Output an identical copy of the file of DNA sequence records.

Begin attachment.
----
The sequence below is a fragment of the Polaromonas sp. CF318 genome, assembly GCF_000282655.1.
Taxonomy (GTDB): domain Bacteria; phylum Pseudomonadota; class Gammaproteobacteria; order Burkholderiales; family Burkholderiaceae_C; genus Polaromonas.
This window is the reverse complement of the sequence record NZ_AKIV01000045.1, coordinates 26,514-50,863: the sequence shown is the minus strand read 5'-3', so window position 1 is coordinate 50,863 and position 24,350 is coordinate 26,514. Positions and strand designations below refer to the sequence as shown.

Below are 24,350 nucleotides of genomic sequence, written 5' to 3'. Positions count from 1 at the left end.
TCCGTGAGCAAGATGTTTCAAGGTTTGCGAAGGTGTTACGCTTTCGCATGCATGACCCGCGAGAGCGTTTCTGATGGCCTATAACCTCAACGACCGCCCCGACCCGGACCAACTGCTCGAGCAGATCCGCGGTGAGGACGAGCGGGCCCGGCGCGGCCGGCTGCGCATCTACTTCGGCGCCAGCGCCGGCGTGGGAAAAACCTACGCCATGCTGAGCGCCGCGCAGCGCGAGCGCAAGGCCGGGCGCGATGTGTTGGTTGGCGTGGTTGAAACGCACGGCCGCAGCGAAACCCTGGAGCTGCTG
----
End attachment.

The sequence below is a fragment of the Polaromonas sp. CF318 genome, assembly GCF_000282655.1.
Taxonomy (GTDB): domain Bacteria; phylum Pseudomonadota; class Gammaproteobacteria; order Burkholderiales; family Burkholderiaceae_C; genus Polaromonas.
This window is the reverse complement of the sequence record NZ_AKIV01000045.1, coordinates 26,514-50,863: the sequence shown is the minus strand read 5'-3', so window position 1 is coordinate 50,863 and position 24,350 is coordinate 26,514. Positions and strand designations below refer to the sequence as shown.

Below are 24,350 nucleotides of genomic sequence, written 5' to 3'. Positions count from 1 at the left end.
TCCGTGAGCAAGATGTTTCAAGGTTTGCGAAGGTGTTACGCTTTCGCATGCATGACCCGCGAGAGCGTTTCTGATGGCCTATAACCTCAACGACCGCCCCGACCCGGACCAACTGCTCGAGCAGATCCGCGGTGAGGACGAGCGGGCCCGGCGCGGCCGGCTGCGCATCTACTTCGGCGCCAGCGCCGGCGTGGGAAAAACCTACGCCATGCTGAGCGCCGCGCAGCGCGAGCGCAAGGCCGGGCGCGATGTGTTGGTTGGCGTGGTTGAAACGCACGGCCGCAGCGAAACCCTGGAGCTGCTG